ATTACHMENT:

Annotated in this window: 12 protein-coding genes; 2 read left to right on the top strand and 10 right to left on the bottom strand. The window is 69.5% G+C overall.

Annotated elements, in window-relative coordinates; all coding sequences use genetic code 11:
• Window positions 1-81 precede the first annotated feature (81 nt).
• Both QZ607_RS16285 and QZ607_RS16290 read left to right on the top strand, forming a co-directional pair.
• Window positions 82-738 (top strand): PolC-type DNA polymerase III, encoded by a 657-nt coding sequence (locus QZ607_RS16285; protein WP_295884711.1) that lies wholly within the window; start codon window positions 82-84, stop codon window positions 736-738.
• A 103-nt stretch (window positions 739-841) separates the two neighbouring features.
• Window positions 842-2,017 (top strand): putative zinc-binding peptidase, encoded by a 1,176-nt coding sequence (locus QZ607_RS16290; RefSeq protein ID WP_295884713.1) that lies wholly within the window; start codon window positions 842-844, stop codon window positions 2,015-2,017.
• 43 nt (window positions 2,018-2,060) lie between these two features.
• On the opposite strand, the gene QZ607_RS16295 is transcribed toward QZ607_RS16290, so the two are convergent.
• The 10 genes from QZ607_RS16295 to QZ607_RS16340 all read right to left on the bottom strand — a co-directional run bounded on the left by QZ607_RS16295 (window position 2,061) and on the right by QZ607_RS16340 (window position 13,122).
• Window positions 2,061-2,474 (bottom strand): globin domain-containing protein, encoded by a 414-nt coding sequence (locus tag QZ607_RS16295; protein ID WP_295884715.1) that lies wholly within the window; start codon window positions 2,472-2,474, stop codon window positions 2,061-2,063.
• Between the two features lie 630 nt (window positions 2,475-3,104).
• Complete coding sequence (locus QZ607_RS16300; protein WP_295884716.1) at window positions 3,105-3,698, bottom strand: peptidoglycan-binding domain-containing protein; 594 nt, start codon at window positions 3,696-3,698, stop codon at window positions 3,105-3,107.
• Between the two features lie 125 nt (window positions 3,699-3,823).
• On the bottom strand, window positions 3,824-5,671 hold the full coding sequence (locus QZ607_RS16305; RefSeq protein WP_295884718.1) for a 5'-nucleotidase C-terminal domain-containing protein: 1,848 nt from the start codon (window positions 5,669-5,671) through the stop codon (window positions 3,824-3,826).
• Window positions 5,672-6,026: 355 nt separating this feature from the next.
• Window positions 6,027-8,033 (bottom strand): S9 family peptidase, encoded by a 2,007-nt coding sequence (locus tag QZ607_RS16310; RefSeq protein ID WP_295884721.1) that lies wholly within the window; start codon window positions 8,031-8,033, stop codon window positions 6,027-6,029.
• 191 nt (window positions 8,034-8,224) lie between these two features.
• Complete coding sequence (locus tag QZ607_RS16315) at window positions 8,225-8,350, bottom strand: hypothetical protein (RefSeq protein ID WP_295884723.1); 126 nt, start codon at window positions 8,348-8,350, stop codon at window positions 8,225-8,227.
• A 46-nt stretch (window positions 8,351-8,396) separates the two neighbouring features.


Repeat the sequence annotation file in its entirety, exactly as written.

Annotated in this window: 12 protein-coding genes; 2 read left to right on the top strand and 10 right to left on the bottom strand. The window is 69.5% G+C overall.

Annotated elements, in window-relative coordinates; all coding sequences use genetic code 11:
• Window positions 1-81 precede the first annotated feature (81 nt).
• Both QZ607_RS16285 and QZ607_RS16290 read left to right on the top strand, forming a co-directional pair.
• Window positions 82-738 (top strand): PolC-type DNA polymerase III, encoded by a 657-nt coding sequence (locus QZ607_RS16285; protein WP_295884711.1) that lies wholly within the window; start codon window positions 82-84, stop codon window positions 736-738.
• A 103-nt stretch (window positions 739-841) separates the two neighbouring features.
• Window positions 842-2,017 (top strand): putative zinc-binding peptidase, encoded by a 1,176-nt coding sequence (locus QZ607_RS16290; RefSeq protein ID WP_295884713.1) that lies wholly within the window; start codon window positions 842-844, stop codon window positions 2,015-2,017.
• 43 nt (window positions 2,018-2,060) lie between these two features.
• On the opposite strand, the gene QZ607_RS16295 is transcribed toward QZ607_RS16290, so the two are convergent.
• The 10 genes from QZ607_RS16295 to QZ607_RS16340 all read right to left on the bottom strand — a co-directional run bounded on the left by QZ607_RS16295 (window position 2,061) and on the right by QZ607_RS16340 (window position 13,122).
• Window positions 2,061-2,474 (bottom strand): globin domain-containing protein, encoded by a 414-nt coding sequence (locus tag QZ607_RS16295; protein ID WP_295884715.1) that lies wholly within the window; start codon window positions 2,472-2,474, stop codon window positions 2,061-2,063.
• Between the two features lie 630 nt (window positions 2,475-3,104).
• Complete coding sequence (locus QZ607_RS16300; protein WP_295884716.1) at window positions 3,105-3,698, bottom strand: peptidoglycan-binding domain-containing protein; 594 nt, start codon at window positions 3,696-3,698, stop codon at window positions 3,105-3,107.
• Between the two features lie 125 nt (window positions 3,699-3,823).
• On the bottom strand, window positions 3,824-5,671 hold the full coding sequence (locus QZ607_RS16305; RefSeq protein WP_295884718.1) for a 5'-nucleotidase C-terminal domain-containing protein: 1,848 nt from the start codon (window positions 5,669-5,671) through the stop codon (window positions 3,824-3,826).
• Window positions 5,672-6,026: 355 nt separating this feature from the next.
• Window positions 6,027-8,033 (bottom strand): S9 family peptidase, encoded by a 2,007-nt coding sequence (locus tag QZ607_RS16310; RefSeq protein ID WP_295884721.1) that lies wholly within the window; start codon window positions 8,031-8,033, stop codon window positions 6,027-6,029.
• 191 nt (window positions 8,034-8,224) lie between these two features.
• Complete coding sequence (locus tag QZ607_RS16315) at window positions 8,225-8,350, bottom strand: hypothetical protein (RefSeq protein ID WP_295884723.1); 126 nt, start codon at window positions 8,348-8,350, stop codon at window positions 8,225-8,227.
• A 46-nt stretch (window positions 8,351-8,396) separates the two neighbouring features.